Over the next few years, Islamists led by Ayatollah Ruhollah Khomeini defeated rival factions and consolidated their power over the country, replacing the monarchy with an "Islamic Republic" -- more of a democracy than western propagandists acknowledge, with a representative parliament, but with extensive power residing in a Shiite "Supreme Leader" and associated clerical councils.
"If Iran wants to fight," U.S. president Donald Trump tweeted on May 19, "that will be the official end of Iran. Never threaten the United States again."
The "threat" Trump appears to be responding to is a statement from Iranian foreign minister Mohammad Javad Zarif that "[w]e are certain ... there will not be a war since neither we want a war nor does anyone have the illusion that they can confront Iran in the region."
Some "threat," huh? Let's seek a little clarity as to just who's threatening whom here:
In 1953, U.S. and British intelligence operatives orchestrated a coup d'etat, overthrowing Iran's democratically elected government and promoting Shah Mohammed Reza Pahlavi from constitutional monarch to (increasingly absolutist) dictator.
Twenty-six years later, the Iranian people rose up and toppled the Shah. Over the next few years, Islamists led by Ayatollah Ruhollah Khomeini defeated rival factions and consolidated their power over the country, replacing the monarchy with an "Islamic Republic" -- more of a democracy than western propagandists acknowledge, with a representative parliament, but with extensive power residing in a Shiite "Supreme Leader" and associated clerical councils.
The U.S. government never forgave the Iranian people for overthrowing its puppet regime. For decades, U.S. foreign policy toward Iran consisted entirely of demonization, sanctions, and calls for "regime change." U.S. atrocities of the period include the murder of 290 Iranians (including 66 children) aboard Iran Air flight 655, shot down by the USS Vincennes in 1988.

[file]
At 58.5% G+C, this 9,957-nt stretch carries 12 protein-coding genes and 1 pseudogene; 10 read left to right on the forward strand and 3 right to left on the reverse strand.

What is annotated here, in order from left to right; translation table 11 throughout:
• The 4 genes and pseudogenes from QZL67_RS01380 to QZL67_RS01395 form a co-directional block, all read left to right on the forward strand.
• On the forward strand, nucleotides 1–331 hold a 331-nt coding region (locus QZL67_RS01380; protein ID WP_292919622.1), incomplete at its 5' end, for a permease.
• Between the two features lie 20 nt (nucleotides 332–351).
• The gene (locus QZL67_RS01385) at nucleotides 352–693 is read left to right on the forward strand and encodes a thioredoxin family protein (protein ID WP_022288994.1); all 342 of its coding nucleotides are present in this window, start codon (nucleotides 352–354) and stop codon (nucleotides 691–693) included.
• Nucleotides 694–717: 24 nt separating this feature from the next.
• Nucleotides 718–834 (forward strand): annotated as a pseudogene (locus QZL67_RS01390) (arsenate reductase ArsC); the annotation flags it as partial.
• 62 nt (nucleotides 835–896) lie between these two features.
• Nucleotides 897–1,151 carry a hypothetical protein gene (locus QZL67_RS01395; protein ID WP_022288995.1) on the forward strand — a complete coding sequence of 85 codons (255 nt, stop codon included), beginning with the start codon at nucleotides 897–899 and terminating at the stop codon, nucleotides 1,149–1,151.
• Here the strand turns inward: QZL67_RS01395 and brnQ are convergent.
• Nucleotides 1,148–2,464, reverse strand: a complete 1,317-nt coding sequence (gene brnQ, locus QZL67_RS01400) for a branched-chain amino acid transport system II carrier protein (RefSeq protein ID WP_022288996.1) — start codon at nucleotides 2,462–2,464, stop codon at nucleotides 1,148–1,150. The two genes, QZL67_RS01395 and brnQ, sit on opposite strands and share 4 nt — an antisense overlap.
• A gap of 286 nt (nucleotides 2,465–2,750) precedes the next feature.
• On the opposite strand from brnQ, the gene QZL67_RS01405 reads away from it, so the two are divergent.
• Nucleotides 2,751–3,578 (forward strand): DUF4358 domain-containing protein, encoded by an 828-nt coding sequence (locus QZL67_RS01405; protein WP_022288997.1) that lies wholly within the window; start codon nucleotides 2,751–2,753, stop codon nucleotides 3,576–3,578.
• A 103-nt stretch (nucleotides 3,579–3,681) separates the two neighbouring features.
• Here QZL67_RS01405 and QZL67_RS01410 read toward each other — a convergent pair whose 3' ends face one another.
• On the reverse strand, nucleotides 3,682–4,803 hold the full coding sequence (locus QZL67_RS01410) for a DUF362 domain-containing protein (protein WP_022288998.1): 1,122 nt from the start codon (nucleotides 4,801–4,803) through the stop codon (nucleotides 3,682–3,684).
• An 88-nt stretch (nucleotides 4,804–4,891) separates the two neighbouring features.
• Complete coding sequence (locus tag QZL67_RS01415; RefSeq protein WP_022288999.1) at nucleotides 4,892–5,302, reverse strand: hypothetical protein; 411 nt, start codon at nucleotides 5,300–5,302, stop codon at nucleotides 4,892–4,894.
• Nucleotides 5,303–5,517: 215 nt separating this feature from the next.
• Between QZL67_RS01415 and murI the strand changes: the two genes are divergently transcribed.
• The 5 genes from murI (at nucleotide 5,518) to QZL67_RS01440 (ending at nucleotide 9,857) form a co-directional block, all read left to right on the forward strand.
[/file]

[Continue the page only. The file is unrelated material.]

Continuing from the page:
It wasn't until 2015 that U.S. president Barack Obama began slightly warming relations between the two countries, offering to lift the worst sanctions and return some frozen Iranian funds in return for Iran ending a nuclear weapons program that, according to the Iranians, the International Atomic Energy Agency, U.S. intelligence, and Israel intelligence, didn't even exist.
Enter Trump, claiming during his 2016 presidential campaign that the Joint Comprehensive Plan of Action was a "bad deal," and as president ultimately deciding to violate it (not "withdraw" from it -- it's codified as UN Security Council Resolution, so the only way to "withdraw" from it is to withdraw from the United Nations). Now Trump is escalating yet again because the Iranians finally said "okay, if you're not going to abide by the deal, we won't either."
Perhaps the most serious fiction at play here is the claim that the U.S. seeks "regime change" in Iran because Iran is a brutal Islamic theocracy. If that was the point, the U.S. would also seek "regime change" in, for example, the Kingdom of Saudi Arabia, which is at least as brutal, just as Islamic, and more of a theocracy.
The U.S. seeks "regime change" in Iran because Iran goes its own way and refuses to take marching orders from the U.S.
Iran is three times as populous and has a more modern and motivated military than Iraq and Afghanistan, neither of which the U.S. has successfully brought to heel.
A U.S. war on Iran would take top prize in the "evil," "stupid," and "self-damaging" categories when it comes to recent American wars.
Thomas L. Knapp (Twitter: @thomaslknapp) is director and senior news analyst at the William Lloyd Garrison Center for Libertarian Advocacy Journalism (thegarrisoncenter.org). He lives and works in north central Florida.